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Alarming Rise in Anti-Semitic Beliefs Among Americans; ADL Survey Reveals Disturbing Trends

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Edited by:  Fern Sidman

The Anti-Defamation League (ADL) has released the results of its latest survey, shedding light on the prevalence of anti-Semitic beliefs among Americans. The findings, particularly concerning among younger voters, indicate a significant rise in the endorsement of anti-Semitic tropes, prompting urgent calls for action to address this troubling trend.

Key Findings of the Survey:

Increase in Endorsement of Anti-Semitic Tropes:

The survey conducted by the ADL’s Center for Anti-Semitism Research revealed that nearly one quarter of Americans endorse six or more anti-Semitic tropes. This marks an increase from the 20 percent reported in the previous survey conducted in 2022.

Endorsement of Anti-Semitic Statements:

Among the 11 anti-Semitic tropes included in the survey, two statements, including “Jews do not share my values” and “Jews don’t care what happens to anyone but their own kind,” were endorsed by more than half of the respondents.

Perceptions of Jewish Solidarity and Loyalty:

A significant portion of respondents expressed agreement with statements implying Jewish solidarity and loyalty to Israel over America. Specifically, 67 percent agreed that “Jews stick together more than other Americans,” while 54 percent concurred with the claim that “Jews in business go out of their way to hire other Jews.” Additionally, 45 percent believed that “Jews are more loyal to Israel than America.”

Endorsement of Classic Anti-Semitic Notions:

The survey also revealed the endorsement of cruder and more classic anti-Semitic notions, such as the perception of Jews as “unfriendly,” “dishonest,” or disproportionately powerful, with agreement ranging from 10 to 30 percent of respondents.

Concerns Raised by ADL’s CEO:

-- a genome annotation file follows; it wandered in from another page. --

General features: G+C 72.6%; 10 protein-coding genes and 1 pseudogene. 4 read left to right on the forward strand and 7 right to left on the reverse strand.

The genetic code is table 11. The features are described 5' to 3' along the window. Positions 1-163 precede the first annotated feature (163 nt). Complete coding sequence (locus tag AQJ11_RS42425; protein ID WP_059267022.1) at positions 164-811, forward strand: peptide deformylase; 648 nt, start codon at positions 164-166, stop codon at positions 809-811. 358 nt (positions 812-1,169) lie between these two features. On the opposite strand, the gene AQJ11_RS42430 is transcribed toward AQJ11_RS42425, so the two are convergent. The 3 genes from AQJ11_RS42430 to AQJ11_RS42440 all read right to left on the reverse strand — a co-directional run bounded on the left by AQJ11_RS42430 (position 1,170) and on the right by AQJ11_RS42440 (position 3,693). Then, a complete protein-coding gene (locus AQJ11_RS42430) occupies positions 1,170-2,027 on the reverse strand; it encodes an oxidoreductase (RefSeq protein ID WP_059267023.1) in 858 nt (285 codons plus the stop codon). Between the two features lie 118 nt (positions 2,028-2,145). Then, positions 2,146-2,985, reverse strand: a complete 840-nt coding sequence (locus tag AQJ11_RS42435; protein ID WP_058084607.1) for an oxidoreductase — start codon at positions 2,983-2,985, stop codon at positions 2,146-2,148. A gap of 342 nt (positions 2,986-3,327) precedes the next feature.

Jonathan Greenblatt, the CEO of the ADL, expressed shock and concern over the significant increase in openly held anti-Semitic beliefs among Americans, particularly among younger generations. He emphasized the urgent need for better solutions to address this dangerous trend before it continues to grow.

Millennials have emerged as the most susceptible group to anti-Semitic falsehoods, according to the latest data from the Anti-Defamation League’s (ADL) survey. The study reveals that members of this demographic endorse an average of 5.4 out of 11 anti-Semitic tropes. This figure is higher compared to Generation Z, Generation X, and Baby Boomers, who endorsed 5, 4.2, and 3.1 tropes respectively.

Furthermore, respondents who have friends or family supporting Hamas or harboring negative views towards Jews are more likely to agree with a higher number of anti-Jewish tropes. This observation underscores the significant influence of social norms in shaping attitudes towards anti-Semitism.

Belief in conspiracy theories also emerged as a strong predictor of anti-Semitic attitudes, with a considerable percentage of respondents endorsing notions such as Israeli operatives manipulating U.S. national policy and controlling the media. Those who fall within the upper quartile of conspiracy theory belief endorse an average of 3.8 more anti-Semitic tropes compared to those with the least belief in conspiracy theories.

Despite the concerning rise in anti-Semitic beliefs, support for the right of an independent Jewish state to exist remains overwhelming. Nearly 90 percent of respondents disagreed with the statement that “Jews do not have the right to an independent country.”

Regarding political and economic implications, 24 percent of respondents expressed reluctance to vote for a pro-Israel politician, while 21 percent stated discomfort in purchasing products from Israel.

These findings highlight the complex landscape of attitudes towards Jews and Israel in America, underscoring the need for continued efforts to combat anti-Semitism and promote understanding and tolerance among all communities.


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